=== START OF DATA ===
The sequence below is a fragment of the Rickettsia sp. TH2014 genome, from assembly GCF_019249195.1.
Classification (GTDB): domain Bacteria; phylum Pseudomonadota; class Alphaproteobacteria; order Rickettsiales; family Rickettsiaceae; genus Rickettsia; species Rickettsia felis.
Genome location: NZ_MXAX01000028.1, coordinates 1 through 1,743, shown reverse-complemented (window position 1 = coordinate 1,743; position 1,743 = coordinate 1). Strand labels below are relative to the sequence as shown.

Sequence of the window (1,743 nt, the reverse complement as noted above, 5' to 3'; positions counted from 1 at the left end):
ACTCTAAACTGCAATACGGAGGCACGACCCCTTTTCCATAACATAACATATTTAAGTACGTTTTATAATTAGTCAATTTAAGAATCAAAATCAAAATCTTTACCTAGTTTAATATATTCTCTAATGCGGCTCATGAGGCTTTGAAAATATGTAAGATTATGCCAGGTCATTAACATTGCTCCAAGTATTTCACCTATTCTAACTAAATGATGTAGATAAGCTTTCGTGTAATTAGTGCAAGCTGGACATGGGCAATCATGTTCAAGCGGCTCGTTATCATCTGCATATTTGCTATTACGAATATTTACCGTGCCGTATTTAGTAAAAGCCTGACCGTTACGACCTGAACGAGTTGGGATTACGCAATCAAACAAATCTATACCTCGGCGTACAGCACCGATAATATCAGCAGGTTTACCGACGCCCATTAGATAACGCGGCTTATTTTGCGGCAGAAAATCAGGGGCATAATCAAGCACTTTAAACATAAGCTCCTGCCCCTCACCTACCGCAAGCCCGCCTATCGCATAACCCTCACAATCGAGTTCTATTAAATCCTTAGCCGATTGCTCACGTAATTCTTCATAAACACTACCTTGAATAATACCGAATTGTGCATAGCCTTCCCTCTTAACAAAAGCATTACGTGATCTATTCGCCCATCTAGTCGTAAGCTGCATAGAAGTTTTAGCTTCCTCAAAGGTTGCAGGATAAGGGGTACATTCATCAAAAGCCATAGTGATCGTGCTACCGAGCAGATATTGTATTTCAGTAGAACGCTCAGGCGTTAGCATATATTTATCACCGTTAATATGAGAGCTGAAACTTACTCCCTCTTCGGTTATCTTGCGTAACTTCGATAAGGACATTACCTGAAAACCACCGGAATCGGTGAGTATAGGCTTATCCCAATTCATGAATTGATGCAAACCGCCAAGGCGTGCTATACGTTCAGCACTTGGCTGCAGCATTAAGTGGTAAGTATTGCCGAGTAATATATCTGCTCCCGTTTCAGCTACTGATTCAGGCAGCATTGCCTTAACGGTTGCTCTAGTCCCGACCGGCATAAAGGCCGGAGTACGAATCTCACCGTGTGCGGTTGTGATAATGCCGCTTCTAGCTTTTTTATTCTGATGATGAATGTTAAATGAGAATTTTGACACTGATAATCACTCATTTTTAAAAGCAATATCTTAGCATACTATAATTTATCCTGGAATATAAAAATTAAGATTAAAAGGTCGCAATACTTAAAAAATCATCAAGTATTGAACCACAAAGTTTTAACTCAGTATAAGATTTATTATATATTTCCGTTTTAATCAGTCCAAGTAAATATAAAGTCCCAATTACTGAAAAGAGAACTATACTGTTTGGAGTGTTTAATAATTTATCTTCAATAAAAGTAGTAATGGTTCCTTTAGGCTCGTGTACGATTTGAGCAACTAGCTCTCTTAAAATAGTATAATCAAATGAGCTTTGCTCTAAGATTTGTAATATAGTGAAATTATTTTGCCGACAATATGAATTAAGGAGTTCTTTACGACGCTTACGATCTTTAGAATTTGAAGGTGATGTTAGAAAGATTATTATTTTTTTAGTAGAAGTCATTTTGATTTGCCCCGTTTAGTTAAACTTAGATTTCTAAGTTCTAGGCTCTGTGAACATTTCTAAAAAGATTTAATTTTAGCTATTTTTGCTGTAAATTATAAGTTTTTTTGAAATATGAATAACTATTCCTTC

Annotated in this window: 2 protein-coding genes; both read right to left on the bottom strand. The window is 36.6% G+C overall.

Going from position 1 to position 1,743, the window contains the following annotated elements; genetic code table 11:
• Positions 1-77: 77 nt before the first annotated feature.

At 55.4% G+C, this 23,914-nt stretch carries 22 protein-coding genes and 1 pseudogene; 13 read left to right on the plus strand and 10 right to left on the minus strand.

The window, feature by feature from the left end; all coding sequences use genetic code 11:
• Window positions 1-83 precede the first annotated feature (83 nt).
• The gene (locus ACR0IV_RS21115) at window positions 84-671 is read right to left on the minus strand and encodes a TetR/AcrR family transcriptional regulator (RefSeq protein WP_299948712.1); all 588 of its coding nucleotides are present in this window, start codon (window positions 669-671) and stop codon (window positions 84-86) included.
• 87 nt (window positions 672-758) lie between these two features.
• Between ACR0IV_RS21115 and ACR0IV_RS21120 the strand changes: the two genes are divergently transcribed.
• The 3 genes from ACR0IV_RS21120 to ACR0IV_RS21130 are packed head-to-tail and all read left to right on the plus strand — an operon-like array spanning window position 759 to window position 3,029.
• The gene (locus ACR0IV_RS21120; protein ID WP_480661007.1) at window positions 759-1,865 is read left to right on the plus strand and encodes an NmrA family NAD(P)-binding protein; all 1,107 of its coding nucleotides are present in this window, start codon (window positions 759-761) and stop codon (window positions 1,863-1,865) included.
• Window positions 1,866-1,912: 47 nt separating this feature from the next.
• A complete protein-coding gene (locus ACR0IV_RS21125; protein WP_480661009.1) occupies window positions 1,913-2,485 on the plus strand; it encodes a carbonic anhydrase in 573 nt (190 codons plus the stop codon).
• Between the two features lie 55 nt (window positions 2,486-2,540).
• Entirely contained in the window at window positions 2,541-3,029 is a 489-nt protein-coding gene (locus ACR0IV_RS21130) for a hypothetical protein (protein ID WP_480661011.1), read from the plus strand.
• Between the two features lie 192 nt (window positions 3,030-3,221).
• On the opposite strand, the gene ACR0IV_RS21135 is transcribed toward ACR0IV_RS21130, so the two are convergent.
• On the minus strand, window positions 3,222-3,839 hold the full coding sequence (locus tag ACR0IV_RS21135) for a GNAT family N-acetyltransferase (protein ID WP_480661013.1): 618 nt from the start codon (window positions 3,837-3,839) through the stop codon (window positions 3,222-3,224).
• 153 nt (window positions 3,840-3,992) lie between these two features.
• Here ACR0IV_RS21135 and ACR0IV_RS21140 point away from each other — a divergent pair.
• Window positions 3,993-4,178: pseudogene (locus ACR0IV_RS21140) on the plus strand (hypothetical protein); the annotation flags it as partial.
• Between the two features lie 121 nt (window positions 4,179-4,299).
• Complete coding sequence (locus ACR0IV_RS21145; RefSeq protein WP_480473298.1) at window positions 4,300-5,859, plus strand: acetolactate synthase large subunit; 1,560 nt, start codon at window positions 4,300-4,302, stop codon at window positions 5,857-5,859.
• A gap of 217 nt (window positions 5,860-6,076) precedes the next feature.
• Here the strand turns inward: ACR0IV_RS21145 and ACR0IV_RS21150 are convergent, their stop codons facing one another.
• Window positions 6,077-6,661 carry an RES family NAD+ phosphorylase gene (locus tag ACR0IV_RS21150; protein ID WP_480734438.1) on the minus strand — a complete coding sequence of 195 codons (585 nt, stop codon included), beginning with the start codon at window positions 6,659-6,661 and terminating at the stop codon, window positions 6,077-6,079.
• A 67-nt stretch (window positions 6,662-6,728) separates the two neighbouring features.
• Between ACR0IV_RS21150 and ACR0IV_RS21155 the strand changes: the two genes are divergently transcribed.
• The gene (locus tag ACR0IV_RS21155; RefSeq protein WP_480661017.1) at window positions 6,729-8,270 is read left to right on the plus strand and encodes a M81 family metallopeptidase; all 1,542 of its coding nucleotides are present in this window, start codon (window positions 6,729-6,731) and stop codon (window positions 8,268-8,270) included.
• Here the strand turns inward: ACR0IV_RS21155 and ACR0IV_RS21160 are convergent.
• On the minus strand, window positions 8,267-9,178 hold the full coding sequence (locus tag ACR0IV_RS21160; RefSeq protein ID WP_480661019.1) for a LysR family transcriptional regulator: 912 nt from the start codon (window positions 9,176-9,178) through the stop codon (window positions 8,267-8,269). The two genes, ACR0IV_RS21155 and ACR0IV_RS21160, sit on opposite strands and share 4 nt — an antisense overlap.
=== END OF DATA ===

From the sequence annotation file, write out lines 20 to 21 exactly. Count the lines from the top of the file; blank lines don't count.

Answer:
• Entirely contained in the window at window positions 2,541-3,029 is a 489-nt protein-coding gene (locus ACR0IV_RS21130) for a hypothetical protein (protein ID WP_480661011.1), read from the plus strand.
• Between the two features lie 192 nt (window positions 3,030-3,221).